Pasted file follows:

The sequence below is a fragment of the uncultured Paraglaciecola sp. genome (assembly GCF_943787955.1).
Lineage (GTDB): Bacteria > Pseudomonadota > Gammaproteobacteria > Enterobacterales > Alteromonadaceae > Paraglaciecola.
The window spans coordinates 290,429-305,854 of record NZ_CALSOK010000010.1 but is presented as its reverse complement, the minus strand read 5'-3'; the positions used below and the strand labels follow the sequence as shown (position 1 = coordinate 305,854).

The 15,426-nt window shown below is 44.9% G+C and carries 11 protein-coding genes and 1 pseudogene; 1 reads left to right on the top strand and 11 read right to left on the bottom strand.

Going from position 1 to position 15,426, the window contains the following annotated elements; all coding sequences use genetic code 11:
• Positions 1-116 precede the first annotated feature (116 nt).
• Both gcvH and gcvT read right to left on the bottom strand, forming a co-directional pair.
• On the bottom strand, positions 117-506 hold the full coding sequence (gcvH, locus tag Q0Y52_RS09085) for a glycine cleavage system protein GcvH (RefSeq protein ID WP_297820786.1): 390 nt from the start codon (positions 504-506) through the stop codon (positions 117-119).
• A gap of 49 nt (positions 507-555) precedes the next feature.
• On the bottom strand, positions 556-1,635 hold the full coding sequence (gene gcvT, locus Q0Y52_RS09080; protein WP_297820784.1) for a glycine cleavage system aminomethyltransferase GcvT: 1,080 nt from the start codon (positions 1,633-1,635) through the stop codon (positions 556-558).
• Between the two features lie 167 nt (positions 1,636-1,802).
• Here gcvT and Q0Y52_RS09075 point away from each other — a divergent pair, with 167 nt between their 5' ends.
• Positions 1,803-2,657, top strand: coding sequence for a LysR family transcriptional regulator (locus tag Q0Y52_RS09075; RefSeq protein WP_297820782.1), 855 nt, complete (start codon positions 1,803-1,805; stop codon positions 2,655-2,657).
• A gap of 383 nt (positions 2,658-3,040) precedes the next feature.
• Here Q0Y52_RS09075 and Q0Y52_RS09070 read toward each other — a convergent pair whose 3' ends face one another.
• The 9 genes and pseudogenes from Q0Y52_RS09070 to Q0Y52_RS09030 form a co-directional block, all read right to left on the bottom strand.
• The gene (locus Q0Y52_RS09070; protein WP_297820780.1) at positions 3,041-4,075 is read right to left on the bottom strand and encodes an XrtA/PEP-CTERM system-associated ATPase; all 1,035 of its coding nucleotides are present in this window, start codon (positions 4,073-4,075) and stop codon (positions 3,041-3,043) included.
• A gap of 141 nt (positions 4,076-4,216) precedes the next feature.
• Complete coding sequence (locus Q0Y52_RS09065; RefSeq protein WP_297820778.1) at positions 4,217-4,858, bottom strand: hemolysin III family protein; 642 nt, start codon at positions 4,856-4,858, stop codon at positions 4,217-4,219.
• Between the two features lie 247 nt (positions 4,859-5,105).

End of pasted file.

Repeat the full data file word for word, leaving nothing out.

The sequence below is a fragment of the uncultured Paraglaciecola sp. genome (assembly GCF_943787955.1).
Lineage (GTDB): Bacteria > Pseudomonadota > Gammaproteobacteria > Enterobacterales > Alteromonadaceae > Paraglaciecola.
The window spans coordinates 290,429-305,854 of record NZ_CALSOK010000010.1 but is presented as its reverse complement, the minus strand read 5'-3'; the positions used below and the strand labels follow the sequence as shown (position 1 = coordinate 305,854).

The 15,426-nt window shown below is 44.9% G+C and carries 11 protein-coding genes and 1 pseudogene; 1 reads left to right on the top strand and 11 read right to left on the bottom strand.

Going from position 1 to position 15,426, the window contains the following annotated elements; all coding sequences use genetic code 11:
• Positions 1-116 precede the first annotated feature (116 nt).
• Both gcvH and gcvT read right to left on the bottom strand, forming a co-directional pair.
• On the bottom strand, positions 117-506 hold the full coding sequence (gcvH, locus tag Q0Y52_RS09085) for a glycine cleavage system protein GcvH (RefSeq protein ID WP_297820786.1): 390 nt from the start codon (positions 504-506) through the stop codon (positions 117-119).
• A gap of 49 nt (positions 507-555) precedes the next feature.
• On the bottom strand, positions 556-1,635 hold the full coding sequence (gene gcvT, locus Q0Y52_RS09080; protein WP_297820784.1) for a glycine cleavage system aminomethyltransferase GcvT: 1,080 nt from the start codon (positions 1,633-1,635) through the stop codon (positions 556-558).
• Between the two features lie 167 nt (positions 1,636-1,802).
• Here gcvT and Q0Y52_RS09075 point away from each other — a divergent pair, with 167 nt between their 5' ends.
• Positions 1,803-2,657, top strand: coding sequence for a LysR family transcriptional regulator (locus tag Q0Y52_RS09075; RefSeq protein WP_297820782.1), 855 nt, complete (start codon positions 1,803-1,805; stop codon positions 2,655-2,657).
• A gap of 383 nt (positions 2,658-3,040) precedes the next feature.
• Here Q0Y52_RS09075 and Q0Y52_RS09070 read toward each other — a convergent pair whose 3' ends face one another.
• The 9 genes and pseudogenes from Q0Y52_RS09070 to Q0Y52_RS09030 form a co-directional block, all read right to left on the bottom strand.
• The gene (locus Q0Y52_RS09070; protein WP_297820780.1) at positions 3,041-4,075 is read right to left on the bottom strand and encodes an XrtA/PEP-CTERM system-associated ATPase; all 1,035 of its coding nucleotides are present in this window, start codon (positions 4,073-4,075) and stop codon (positions 3,041-3,043) included.
• A gap of 141 nt (positions 4,076-4,216) precedes the next feature.
• Complete coding sequence (locus Q0Y52_RS09065; RefSeq protein WP_297820778.1) at positions 4,217-4,858, bottom strand: hemolysin III family protein; 642 nt, start codon at positions 4,856-4,858, stop codon at positions 4,217-4,219.
• Between the two features lie 247 nt (positions 4,859-5,105).